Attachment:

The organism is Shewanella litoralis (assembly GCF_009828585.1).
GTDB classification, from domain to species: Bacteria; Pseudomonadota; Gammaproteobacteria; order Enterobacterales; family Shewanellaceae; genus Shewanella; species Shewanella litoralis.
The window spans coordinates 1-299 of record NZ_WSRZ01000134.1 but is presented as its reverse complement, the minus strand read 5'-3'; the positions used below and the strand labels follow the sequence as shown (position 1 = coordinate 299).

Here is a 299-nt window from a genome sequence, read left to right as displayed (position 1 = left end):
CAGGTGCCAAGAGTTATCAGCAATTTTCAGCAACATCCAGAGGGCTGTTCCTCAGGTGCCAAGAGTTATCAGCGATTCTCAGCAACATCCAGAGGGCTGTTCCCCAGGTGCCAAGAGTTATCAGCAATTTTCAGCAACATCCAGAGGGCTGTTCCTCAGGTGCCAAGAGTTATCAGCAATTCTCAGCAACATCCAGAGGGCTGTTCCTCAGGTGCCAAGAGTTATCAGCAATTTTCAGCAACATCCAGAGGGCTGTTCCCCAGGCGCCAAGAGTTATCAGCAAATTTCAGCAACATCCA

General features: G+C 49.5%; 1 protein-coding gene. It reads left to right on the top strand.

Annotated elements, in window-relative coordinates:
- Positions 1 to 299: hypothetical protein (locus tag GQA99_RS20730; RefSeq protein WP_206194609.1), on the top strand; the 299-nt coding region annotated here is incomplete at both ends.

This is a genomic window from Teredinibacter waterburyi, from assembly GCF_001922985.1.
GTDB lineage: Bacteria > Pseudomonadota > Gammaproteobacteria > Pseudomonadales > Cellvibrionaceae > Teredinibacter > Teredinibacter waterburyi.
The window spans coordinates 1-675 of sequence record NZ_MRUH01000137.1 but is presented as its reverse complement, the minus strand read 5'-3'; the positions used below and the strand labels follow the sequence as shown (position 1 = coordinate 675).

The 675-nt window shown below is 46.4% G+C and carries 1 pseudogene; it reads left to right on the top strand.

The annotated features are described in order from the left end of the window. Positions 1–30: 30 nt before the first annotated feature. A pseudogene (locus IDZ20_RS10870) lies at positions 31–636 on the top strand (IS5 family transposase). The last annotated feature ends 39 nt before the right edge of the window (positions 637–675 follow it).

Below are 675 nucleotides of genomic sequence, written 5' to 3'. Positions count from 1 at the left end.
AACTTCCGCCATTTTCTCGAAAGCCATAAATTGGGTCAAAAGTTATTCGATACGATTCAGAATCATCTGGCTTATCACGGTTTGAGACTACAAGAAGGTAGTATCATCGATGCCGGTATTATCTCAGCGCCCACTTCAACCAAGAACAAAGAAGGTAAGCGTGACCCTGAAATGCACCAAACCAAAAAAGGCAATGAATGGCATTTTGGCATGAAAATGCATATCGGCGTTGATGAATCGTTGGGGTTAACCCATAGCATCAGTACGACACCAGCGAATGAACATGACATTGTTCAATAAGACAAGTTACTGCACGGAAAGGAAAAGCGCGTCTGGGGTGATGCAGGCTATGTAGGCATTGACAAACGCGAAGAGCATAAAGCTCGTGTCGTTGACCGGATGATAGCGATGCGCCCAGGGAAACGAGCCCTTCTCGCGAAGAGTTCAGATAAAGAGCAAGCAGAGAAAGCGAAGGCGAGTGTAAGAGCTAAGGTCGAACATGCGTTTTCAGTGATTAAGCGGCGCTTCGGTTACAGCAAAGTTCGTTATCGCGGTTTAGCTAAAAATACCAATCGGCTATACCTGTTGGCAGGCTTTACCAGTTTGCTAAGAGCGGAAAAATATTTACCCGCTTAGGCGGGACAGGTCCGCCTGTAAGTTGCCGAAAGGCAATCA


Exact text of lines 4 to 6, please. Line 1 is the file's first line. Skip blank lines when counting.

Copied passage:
Here is a 299-nt window from a genome sequence, read left to right as displayed (position 1 = left end):
CAGGTGCCAAGAGTTATCAGCAATTTTCAGCAACATCCAGAGGGCTGTTCCTCAGGTGCCAAGAGTTATCAGCGATTCTCAGCAACATCCAGAGGGCTGTTCCCCAGGTGCCAAGAGTTATCAGCAATTTTCAGCAACATCCAGAGGGCTGTTCCTCAGGTGCCAAGAGTTATCAGCAATTCTCAGCAACATCCAGAGGGCTGTTCCTCAGGTGCCAAGAGTTATCAGCAATTTTCAGCAACATCCAGAGGGCTGTTCCCCAGGCGCCAAGAGTTATCAGCAAATTTCAGCAACATCCA

General features: G+C 49.5%; 1 protein-coding gene. It reads left to right on the top strand.